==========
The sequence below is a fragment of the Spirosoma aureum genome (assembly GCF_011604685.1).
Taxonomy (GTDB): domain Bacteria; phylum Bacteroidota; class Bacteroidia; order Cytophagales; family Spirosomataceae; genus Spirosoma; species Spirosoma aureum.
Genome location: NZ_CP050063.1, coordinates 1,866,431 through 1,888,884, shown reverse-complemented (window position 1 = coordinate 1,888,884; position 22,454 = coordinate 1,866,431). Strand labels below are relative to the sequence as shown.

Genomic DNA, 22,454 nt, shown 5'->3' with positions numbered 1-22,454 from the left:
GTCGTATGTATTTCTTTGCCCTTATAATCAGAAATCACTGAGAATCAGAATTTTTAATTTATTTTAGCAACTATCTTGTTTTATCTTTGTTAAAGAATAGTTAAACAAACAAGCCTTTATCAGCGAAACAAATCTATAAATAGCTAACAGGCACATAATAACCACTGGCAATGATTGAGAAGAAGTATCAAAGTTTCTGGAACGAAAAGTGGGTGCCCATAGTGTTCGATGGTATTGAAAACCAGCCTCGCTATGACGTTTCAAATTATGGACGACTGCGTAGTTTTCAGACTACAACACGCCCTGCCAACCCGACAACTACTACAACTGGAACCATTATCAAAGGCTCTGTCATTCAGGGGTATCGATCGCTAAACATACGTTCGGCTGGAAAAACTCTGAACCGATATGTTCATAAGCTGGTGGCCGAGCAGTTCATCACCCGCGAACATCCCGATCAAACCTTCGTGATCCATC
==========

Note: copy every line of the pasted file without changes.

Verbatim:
The sequence below is a fragment of the Spirosoma aureum genome (assembly GCF_011604685.1).
Taxonomy (GTDB): domain Bacteria; phylum Bacteroidota; class Bacteroidia; order Cytophagales; family Spirosomataceae; genus Spirosoma; species Spirosoma aureum.
Genome location: NZ_CP050063.1, coordinates 1,866,431 through 1,888,884, shown reverse-complemented (window position 1 = coordinate 1,888,884; position 22,454 = coordinate 1,866,431). Strand labels below are relative to the sequence as shown.

Genomic DNA, 22,454 nt, shown 5'->3' with positions numbered 1-22,454 from the left:
GTCGTATGTATTTCTTTGCCCTTATAATCAGAAATCACTGAGAATCAGAATTTTTAATTTATTTTAGCAACTATCTTGTTTTATCTTTGTTAAAGAATAGTTAAACAAACAAGCCTTTATCAGCGAAACAAATCTATAAATAGCTAACAGGCACATAATAACCACTGGCAATGATTGAGAAGAAGTATCAAAGTTTCTGGAACGAAAAGTGGGTGCCCATAGTGTTCGATGGTATTGAAAACCAGCCTCGCTATGACGTTTCAAATTATGGACGACTGCGTAGTTTTCAGACTACAACACGCCCTGCCAACCCGACAACTACTACAACTGGAACCATTATCAAAGGCTCTGTCATTCAGGGGTATCGATCGCTAAACATACGTTCGGCTGGAAAAACTCTGAACCGATATGTTCATAAGCTGGTGGCCGAGCAGTTCATCACCCGCGAACATCCCGATCAAACCTTCGTGATCCATC